Vermeer World View


Putting You In The Picture - January 2022

6th January 2022

2021 turned out to be another very strong year for the global equity market, led by stellar returns from the US and taking global equities to a return for the year of 23%. The Vermeer Global Fund also posted another solid year of growth, rising by over 16%. This was somewhat disappointing in the context of the benchmark, but nonetheless a healthy absolute return, generated by the solid performance of many of our companies successfully navigating their way through the considerable challenges of the COVID-19 pandemic.

It has been nearly two years since COVID began to take a dominant hold on all of our macro-economic thinking on which we base our portfolio construction. As we head into 2022, we still see no reason to alter this viewpoint. The performance of our portfolio is likely to be dictated by the speed at which the world can get to a new normal and how economic performance will be dictated by inflation, ongoing supply chain dislocation and the central bank policy responses that follow these issues.

Once again, US equities dominated global equity market performance as the S&P 500 posted a remarkable gain of over 28% that followed the rise of 18% in 2020 and more than doubling the index over a three-year period. The Stoxx 600 in Europe also posted a very healthy gain of nearly 26% in local currency. Japanese equities had a disappointing year comparably, with the Topix rising by just under 13%, whilst in the UK the FTSE 100 rose by around 18%. Despite the weak relative performances of the UK and Japan, a number of individual companies posted very strong returns. In Japan, Sony and Toyota both returned over 35% with Shimano and Keyence rising by over 25% in local currency and in the UK, BP, Oxford Instruments and Treatt all had excellent years, rising by 36%, 33% and 57% respectively. With respect to currency, although it was another volatile year for Sterling, over the twelve-month period it was little changed versus the Dollar, whilst the weakness of the Yen did have a significant negative impact on Fund performance as we remain strongly committed to our overweight stance to the Japanese market.

US equities were once again led higher by the strong performance of the mega cap technology names. Microsoft has long been the largest position in our portfolio and once again delivered an excellent performance, rising by over 52%, a move justified by the consistently excellent quarterly results announced by the company. It was also a great year for Apple and Alphabet, whilst Amazon’s performance was far more muted, as the company continued to invest a colossal amount of capital into future development. This was a decision that led us to increase our investment in the company in the final few months of 2021. We initiated a position in Nvidia in April 2021, which performed very well and despite being very expensive, remains very well positioned for the future. Oracle became a top ten position in our portfolio and delivered great results in December, sending shares materially higher, only to give back all their gains following the announcement of a deal to acquire healthcare IT solutions company Cerner for $30billion in cash. Oracle’s successful drive into the cloud for enterprises is set to accelerate top line growth materially in the coming years, which we ultimately believe will continue to drive a re-rating in the stock. Oracle shares continue to trade at a material discount to cloud software peers and is also supported by a progressive dividend policy and an aggressive share buyback plan.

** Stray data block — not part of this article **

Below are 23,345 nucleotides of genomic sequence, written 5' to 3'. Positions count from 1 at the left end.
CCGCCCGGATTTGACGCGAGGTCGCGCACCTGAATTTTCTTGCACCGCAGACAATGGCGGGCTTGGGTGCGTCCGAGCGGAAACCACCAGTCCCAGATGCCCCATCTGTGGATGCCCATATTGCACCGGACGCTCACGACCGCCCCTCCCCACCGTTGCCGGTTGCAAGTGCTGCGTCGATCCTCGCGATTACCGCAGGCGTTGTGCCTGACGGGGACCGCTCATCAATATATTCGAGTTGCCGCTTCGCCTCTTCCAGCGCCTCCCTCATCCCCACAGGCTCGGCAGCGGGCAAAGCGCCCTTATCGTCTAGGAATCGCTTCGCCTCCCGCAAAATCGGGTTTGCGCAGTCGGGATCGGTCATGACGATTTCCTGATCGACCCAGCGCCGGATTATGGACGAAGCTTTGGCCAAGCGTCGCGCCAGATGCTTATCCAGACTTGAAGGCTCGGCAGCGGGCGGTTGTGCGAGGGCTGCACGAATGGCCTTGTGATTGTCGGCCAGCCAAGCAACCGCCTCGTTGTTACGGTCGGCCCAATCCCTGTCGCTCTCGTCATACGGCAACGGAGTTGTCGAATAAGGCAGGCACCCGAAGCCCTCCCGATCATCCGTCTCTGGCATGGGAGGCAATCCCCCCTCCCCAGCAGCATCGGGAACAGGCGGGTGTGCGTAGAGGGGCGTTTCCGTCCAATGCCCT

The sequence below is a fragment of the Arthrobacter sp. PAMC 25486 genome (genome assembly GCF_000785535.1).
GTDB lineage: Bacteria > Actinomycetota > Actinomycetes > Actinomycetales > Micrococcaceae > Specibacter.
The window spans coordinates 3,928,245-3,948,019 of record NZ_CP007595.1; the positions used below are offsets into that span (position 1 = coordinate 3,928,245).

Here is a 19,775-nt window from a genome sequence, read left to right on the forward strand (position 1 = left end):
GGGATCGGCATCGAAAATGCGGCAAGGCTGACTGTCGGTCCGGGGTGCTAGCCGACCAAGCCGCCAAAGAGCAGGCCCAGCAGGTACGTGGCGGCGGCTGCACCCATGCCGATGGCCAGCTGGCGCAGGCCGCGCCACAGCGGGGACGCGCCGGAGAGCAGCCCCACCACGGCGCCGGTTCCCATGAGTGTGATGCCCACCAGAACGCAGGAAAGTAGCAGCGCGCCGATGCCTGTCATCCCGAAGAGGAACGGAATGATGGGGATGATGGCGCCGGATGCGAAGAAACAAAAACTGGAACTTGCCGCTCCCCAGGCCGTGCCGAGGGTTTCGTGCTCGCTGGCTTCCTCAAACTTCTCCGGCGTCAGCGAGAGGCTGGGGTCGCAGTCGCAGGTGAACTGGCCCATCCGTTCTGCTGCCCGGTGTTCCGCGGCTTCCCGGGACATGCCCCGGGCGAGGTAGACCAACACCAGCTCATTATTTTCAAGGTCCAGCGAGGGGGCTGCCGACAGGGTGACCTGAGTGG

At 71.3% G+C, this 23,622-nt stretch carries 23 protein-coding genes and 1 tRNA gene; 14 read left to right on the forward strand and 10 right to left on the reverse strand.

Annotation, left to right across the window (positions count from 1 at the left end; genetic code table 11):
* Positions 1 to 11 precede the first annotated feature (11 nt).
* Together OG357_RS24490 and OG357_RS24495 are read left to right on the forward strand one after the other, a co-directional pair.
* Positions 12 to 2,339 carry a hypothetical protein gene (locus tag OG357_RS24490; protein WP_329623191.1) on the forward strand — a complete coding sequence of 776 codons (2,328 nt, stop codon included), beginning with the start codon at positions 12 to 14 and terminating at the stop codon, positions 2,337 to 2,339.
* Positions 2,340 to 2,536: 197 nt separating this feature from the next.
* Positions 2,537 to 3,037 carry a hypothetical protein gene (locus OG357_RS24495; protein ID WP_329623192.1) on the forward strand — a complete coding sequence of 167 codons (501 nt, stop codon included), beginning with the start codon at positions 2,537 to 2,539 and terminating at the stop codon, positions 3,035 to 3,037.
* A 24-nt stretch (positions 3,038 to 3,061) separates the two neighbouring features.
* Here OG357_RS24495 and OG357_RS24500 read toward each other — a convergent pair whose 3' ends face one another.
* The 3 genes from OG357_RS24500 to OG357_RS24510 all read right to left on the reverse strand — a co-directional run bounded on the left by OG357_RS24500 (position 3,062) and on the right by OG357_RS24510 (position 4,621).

We have already noted some of the strong performances that led our portfolio in 2021, which included Apple, Microsoft and Nvidia, and there were many other notable performances, including ASML. Shares in ASML, the worlds leading lithography machine manufacturer for the semi-conductor industry, rose just under 80% in 2021 as it saw demand surge for its equipment, enabling the company to forecast double digit top line growth as far out as 2030. ASML is a notable winner from the accelerated digital transformation that has occurred post the COVID-19 outbreak and is also a beneficiary of the notable reshoring that is taking place in the technology industry.

Evoqua Water Technologies had a very strong year, rising by 73% as it delivered consistent results and saw its shares materially re-rate. Performance has been helped by a combination of demand for infrastructure related investment following the passage of the widely anticipated $1trillion infrastructure bill in the US and continued investor drive into ESG related investments that has seen the water sector significantly re-rate over the last few years. Evoqua now has a market capitalisation of $5.6billion so remains relatively small but has the scope to grow strongly, helped by industry tailwinds and via acquisition. This was highlighted by its recent acquisition of Mar Cor Purification, a leading manufacturer and servicer of medical water, commercial and industrial solutions in the US and Canada, which generates $180million of revenue and $27million of EBITDA and will cost Evoqua $196million to acquire.